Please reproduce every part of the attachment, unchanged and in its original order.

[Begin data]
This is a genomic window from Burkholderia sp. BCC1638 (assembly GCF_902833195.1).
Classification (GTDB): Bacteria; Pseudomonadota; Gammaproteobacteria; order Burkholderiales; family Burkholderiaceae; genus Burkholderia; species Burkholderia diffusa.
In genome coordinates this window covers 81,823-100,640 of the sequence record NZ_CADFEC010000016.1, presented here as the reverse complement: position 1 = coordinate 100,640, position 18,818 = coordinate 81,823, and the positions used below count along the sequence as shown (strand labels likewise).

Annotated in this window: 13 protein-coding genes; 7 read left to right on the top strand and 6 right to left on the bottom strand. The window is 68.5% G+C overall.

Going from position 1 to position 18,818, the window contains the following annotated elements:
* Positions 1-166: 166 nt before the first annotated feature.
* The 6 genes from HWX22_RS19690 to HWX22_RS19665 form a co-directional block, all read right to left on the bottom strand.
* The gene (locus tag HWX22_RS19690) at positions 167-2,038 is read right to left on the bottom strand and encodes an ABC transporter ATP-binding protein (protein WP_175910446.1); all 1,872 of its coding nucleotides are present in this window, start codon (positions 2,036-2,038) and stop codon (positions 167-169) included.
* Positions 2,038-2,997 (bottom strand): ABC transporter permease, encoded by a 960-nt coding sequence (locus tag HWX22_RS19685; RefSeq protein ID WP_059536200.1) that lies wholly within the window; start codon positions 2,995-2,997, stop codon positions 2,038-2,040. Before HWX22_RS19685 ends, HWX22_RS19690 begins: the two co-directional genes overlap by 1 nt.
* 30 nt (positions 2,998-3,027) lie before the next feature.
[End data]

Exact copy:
This is a genomic window from Burkholderia sp. BCC1638 (assembly GCF_902833195.1).
Classification (GTDB): Bacteria; Pseudomonadota; Gammaproteobacteria; order Burkholderiales; family Burkholderiaceae; genus Burkholderia; species Burkholderia diffusa.
In genome coordinates this window covers 81,823-100,640 of the sequence record NZ_CADFEC010000016.1, presented here as the reverse complement: position 1 = coordinate 100,640, position 18,818 = coordinate 81,823, and the positions used below count along the sequence as shown (strand labels likewise).

Annotated in this window: 13 protein-coding genes; 7 read left to right on the top strand and 6 right to left on the bottom strand. The window is 68.5% G+C overall.

Going from position 1 to position 18,818, the window contains the following annotated elements:
* Positions 1-166: 166 nt before the first annotated feature.
* The 6 genes from HWX22_RS19690 to HWX22_RS19665 form a co-directional block, all read right to left on the bottom strand.
* The gene (locus tag HWX22_RS19690) at positions 167-2,038 is read right to left on the bottom strand and encodes an ABC transporter ATP-binding protein (protein WP_175910446.1); all 1,872 of its coding nucleotides are present in this window, start codon (positions 2,036-2,038) and stop codon (positions 167-169) included.
* Positions 2,038-2,997 (bottom strand): ABC transporter permease, encoded by a 960-nt coding sequence (locus tag HWX22_RS19685; RefSeq protein ID WP_059536200.1) that lies wholly within the window; start codon positions 2,995-2,997, stop codon positions 2,038-2,040. Before HWX22_RS19685 ends, HWX22_RS19690 begins: the two co-directional genes overlap by 1 nt.
* 30 nt (positions 2,998-3,027) lie before the next feature.